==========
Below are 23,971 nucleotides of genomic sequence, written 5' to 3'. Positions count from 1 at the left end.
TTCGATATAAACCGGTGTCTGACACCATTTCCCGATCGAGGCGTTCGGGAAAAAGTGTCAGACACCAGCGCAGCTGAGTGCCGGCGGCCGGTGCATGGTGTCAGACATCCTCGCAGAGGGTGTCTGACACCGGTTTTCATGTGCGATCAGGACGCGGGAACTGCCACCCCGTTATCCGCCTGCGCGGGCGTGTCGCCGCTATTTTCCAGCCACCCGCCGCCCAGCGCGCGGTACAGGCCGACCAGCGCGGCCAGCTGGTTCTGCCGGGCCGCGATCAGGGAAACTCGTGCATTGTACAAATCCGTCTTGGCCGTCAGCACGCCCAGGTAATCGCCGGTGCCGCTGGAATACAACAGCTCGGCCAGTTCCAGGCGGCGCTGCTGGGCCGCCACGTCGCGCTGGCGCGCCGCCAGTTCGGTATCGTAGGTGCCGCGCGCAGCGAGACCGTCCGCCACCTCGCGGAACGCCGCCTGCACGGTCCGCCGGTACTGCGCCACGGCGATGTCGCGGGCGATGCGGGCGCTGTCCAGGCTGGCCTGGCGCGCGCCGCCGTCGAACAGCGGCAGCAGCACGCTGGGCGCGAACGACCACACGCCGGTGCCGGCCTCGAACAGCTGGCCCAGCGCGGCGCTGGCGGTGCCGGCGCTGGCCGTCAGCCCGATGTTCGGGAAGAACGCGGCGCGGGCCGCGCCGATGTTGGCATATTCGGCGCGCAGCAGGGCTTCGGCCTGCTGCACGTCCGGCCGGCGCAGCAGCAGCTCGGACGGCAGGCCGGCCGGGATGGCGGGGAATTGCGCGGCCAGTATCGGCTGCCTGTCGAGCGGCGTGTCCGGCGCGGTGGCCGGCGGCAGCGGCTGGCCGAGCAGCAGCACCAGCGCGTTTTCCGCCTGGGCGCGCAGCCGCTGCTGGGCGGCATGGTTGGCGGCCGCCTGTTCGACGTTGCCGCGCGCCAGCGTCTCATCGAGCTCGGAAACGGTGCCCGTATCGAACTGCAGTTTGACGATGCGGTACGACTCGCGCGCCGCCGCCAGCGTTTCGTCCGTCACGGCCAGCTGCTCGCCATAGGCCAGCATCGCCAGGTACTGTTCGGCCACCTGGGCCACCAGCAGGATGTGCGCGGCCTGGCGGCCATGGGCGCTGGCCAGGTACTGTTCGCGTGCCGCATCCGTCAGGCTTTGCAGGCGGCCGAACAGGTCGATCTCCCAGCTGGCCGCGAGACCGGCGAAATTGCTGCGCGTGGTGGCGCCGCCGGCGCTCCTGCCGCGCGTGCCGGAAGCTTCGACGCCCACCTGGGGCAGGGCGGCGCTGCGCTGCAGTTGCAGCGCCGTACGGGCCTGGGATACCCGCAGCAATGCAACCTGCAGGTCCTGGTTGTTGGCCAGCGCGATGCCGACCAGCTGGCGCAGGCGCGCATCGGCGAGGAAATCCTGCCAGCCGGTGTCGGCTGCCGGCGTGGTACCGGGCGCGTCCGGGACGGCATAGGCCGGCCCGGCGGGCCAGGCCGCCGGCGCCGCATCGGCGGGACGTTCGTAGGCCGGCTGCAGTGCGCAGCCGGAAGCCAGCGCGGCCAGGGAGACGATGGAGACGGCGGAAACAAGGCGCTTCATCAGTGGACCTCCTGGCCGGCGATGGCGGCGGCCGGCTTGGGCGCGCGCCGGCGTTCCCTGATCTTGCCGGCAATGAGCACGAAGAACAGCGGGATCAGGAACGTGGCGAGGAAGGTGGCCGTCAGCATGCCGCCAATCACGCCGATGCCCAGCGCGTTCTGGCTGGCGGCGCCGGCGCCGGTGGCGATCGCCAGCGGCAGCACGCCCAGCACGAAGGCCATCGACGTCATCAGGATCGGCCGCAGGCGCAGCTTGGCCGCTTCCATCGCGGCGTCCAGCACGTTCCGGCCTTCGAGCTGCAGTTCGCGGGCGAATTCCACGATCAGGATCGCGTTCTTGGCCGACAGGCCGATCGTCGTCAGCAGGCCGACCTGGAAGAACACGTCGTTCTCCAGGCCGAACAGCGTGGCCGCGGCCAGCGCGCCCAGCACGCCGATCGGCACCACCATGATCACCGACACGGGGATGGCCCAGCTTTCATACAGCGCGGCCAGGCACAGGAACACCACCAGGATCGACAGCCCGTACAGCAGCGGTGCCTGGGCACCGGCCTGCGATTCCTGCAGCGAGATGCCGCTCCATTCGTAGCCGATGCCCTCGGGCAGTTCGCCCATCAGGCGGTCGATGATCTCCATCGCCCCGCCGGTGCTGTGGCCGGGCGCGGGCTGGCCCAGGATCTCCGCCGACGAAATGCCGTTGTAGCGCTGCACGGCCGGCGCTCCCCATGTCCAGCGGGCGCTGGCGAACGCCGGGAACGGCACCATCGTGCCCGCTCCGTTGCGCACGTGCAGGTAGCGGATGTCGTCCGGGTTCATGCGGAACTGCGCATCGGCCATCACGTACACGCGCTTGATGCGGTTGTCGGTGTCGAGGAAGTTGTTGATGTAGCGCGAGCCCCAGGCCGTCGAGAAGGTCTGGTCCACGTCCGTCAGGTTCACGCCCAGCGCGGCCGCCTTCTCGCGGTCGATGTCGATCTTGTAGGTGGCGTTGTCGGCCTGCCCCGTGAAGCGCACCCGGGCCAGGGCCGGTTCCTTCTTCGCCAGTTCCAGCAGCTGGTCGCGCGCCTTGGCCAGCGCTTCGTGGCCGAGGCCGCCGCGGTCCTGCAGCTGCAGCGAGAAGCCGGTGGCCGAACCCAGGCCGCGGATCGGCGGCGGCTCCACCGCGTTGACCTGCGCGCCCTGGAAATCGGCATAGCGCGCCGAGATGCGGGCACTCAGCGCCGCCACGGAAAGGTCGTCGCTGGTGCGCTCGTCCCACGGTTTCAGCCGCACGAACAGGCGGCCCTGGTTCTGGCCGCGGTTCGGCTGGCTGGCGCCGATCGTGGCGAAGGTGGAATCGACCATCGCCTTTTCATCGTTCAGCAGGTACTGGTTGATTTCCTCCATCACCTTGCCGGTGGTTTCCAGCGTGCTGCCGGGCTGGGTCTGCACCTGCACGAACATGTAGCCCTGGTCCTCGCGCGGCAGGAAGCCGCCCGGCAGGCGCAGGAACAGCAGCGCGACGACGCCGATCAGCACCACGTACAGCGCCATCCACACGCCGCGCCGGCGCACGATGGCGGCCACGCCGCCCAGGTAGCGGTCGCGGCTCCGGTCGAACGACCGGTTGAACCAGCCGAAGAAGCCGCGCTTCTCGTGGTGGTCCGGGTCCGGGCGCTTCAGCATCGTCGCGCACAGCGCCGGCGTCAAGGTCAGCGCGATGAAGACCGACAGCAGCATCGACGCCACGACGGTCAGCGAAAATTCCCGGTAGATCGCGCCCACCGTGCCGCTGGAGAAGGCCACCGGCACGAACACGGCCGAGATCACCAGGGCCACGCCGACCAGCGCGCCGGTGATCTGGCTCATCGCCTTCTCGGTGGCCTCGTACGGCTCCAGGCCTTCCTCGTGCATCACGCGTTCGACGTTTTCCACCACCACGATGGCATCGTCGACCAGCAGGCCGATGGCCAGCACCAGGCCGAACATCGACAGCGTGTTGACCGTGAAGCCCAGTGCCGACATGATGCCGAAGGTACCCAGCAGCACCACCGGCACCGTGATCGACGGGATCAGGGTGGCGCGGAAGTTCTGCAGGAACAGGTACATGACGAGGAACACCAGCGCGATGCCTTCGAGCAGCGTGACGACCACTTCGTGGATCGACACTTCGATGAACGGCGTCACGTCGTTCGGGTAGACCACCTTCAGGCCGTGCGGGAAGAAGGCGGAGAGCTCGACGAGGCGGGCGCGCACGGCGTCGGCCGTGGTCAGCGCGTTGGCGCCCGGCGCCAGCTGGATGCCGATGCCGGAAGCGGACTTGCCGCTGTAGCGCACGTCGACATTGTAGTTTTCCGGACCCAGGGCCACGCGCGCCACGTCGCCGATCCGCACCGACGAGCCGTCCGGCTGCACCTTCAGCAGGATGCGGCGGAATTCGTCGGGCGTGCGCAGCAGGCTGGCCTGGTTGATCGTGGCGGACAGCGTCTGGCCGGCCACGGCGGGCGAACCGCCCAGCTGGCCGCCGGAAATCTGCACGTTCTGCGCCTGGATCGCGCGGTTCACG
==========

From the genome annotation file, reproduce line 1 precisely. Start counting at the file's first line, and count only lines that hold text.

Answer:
Below are 23,971 nucleotides of genomic sequence, written 5' to 3'. Positions count from 1 at the left end.